Venice. About 3 years ago I found myself in this city at a really short notice of 2 days. With no time to research or read on it, I was quite unprepared as to what to expect or the unique things to see and do here. So I just spent all my time just walking around and exploring the nooks and corners of this unique city.
As luck would have it kept raining all day. But I still managed to explore quite a bit of this city and capture some of its beauty through my camera. Sharing the same with you all via a photo essay below.
On first impressions Venice seemed to me to be a shabby, old and a dying city. But after wandering through it all day, I somehow felt that these characteristics lent an air of beauty, nostalgia, melancholy and mystery to it. I think it is this feeling that also lends the famous air of romance that people associate with the city.
Venice is a city teeming with centuries old history and art and is a photographers delight. No matter where you walk, there is always a sight or scene you just want to capture through your lens and in the memory cells of your brain forever.
Many buildings here have a beautiful mix of the old and the new. I loved this old building with its lovely windows and the modern additions of pipes and water storage tanks.
Venice is a city of many bridges and some of the most beautiful and ornate ones too. Apparently there are 417 bridges in all and 72 of them are private.
I recently read “The City of Falling Angels” by John Berendt wherein a local Count makes an interesting observation on Venetian bridges. He says that globally everyone sees a bridge as an obstacle. But for Venetians bridges mean transitions or links. They go over them slowly and as part of a rhythm.
Venice is famous for its canals. There are a total of 177 canals and the main route of communication. Hence all houses have main gates on the side of the canal and a parking station for their boats in front of it. And in the evenings, with no cars and the boats moored for the night, Venice is one of the quietest places you would have ever been to.
Like we have street corners all over the world, Venice has canal corners 🙂 And not all canals are clean.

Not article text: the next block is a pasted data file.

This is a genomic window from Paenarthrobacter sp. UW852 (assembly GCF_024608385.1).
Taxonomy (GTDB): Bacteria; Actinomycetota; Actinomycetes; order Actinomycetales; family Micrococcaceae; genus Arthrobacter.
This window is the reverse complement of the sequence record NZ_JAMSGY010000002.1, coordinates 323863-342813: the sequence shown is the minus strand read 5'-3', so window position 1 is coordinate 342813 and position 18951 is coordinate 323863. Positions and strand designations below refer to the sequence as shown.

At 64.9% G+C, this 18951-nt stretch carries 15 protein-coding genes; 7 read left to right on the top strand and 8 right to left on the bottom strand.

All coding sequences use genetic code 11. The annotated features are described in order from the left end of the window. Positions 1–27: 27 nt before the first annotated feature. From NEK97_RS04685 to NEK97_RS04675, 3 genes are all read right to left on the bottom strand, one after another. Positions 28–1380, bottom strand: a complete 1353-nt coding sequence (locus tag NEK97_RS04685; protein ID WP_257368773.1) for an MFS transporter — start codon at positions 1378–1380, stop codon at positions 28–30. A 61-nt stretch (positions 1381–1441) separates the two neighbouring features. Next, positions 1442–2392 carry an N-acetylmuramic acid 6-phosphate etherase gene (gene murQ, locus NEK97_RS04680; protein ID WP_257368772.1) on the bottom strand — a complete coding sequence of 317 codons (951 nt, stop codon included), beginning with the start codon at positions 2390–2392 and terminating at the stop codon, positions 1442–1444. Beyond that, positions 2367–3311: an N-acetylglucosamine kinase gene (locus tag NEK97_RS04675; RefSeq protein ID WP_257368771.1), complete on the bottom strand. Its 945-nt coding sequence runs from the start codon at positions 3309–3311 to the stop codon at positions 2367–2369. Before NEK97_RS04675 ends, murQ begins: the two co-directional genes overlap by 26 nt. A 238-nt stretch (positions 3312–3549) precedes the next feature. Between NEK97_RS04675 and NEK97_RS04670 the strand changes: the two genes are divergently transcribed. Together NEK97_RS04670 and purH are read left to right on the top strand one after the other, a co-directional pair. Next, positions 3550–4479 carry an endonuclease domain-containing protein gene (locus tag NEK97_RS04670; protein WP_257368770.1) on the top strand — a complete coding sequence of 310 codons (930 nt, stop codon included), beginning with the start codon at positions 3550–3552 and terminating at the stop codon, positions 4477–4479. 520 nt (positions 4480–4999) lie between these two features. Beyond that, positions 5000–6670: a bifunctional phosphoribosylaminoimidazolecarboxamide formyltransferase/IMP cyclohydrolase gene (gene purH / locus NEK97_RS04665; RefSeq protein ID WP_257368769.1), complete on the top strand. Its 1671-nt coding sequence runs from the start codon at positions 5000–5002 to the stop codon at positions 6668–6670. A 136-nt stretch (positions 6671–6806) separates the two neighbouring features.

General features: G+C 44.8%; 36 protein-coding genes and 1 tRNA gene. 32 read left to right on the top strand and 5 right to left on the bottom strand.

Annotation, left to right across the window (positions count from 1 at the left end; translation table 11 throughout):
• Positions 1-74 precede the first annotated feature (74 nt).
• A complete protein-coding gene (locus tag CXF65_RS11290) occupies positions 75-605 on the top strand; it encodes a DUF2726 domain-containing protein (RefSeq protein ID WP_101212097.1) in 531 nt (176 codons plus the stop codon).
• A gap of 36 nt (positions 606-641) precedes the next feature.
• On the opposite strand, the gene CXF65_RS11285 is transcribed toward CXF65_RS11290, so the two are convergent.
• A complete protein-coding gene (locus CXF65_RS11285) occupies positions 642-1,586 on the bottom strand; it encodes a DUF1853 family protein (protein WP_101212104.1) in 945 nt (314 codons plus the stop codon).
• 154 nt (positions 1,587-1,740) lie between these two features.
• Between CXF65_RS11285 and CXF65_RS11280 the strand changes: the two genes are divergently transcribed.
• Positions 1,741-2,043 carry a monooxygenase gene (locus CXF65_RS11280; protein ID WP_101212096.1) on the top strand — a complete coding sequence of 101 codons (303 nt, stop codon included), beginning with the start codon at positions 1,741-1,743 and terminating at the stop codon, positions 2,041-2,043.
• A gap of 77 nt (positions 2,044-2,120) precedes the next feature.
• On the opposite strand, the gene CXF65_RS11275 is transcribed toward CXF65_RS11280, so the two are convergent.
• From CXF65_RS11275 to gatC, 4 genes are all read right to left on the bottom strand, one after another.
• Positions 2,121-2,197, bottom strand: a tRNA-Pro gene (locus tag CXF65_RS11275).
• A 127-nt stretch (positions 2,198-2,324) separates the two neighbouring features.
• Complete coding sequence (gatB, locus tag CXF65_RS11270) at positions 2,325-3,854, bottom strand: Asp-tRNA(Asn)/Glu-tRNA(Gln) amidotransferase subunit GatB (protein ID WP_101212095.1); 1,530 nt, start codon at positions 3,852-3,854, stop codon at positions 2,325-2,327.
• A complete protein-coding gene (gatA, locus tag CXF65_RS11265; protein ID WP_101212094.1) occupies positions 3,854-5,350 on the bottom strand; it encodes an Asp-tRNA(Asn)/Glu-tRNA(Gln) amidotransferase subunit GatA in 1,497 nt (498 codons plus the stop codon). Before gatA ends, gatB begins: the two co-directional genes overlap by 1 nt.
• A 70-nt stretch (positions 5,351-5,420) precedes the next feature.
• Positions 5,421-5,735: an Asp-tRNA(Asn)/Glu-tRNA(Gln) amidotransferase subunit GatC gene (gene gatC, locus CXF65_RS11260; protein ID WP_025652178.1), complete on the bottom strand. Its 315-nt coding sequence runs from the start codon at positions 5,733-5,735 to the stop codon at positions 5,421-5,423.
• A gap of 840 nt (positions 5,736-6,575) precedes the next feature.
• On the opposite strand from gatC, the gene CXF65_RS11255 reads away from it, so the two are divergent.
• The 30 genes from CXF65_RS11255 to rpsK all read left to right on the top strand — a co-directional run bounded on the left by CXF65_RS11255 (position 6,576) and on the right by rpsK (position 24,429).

Venice is not easy for directionally challenged people like me to navigate. The lanes are narrow, with no names and numbers, and all look pretty much alike.
Venice is full of people no matter the season or time of day. Hence to make the most of your Venice experience the best way is to quickly explore the crowded touristy sights (and as early as possible in the day) and to then leisurely enjoy the empty bylanes and the other beautiful sights Venice has to offer.
In Venice, all articles recommend taking a ride in a gondola. But all my friends were strictly against it and instead recommended taking a normal water taxi instead for an authentic Venetian experience. They were all of the view that gondolas are too over-priced and not worth it. I stuck to their advice and didn’t ride one. But I felt they make beautiful subjects for pics.
After my random walking around the city, at some point I found myself at one the most famous square in the world – Piazza San Marco.
I couldn’t visit the St. Mark’s Basilica from inside as the queue was just too long but I had a nice time clicking away some of its beautiful exteriors.
I love this pic of the Campanile and what I term as the dancing figurines 🙂
The Square provides ample opportunity of people watching and I loved this small kid. He was running after the pigeons and trying to get them to fly. But the pigeons just refused to oblige leaving the kid mystified 🙂
I loved the beautiful pink lampshades all around the Piazza.
Many authors (over centuries) and filmmakers have been inspired by this city and looking at sights such as these, you don’t have to wonder why.
Tips for the trip –
- Venice is a pedestrian city and hence be prepared to walk everywhere.
- It is always extremely crowded and an expensive city. If you are planning to visit then be sure to book your accommodation as early as possible. I tried booking a place 2 days in advance and there was nothing available.
- The city is not that big and you can stay pretty much in any corner. You can also stay in another island and use a water bus to commute.
- Don’t buy souvenirs or eat at cafes in the touristy areas. Its super expensive and in majority of cases, a tourist trap.
- Many restaurants in Italy have a cover charge i.e. they charge you to sit at the restaurant and eat, a charge for regular drinking water and an additional service charge. If you are a budget traveler, then do consider taking a take-away and sit in any of the public parks and squares to enjoy your meal.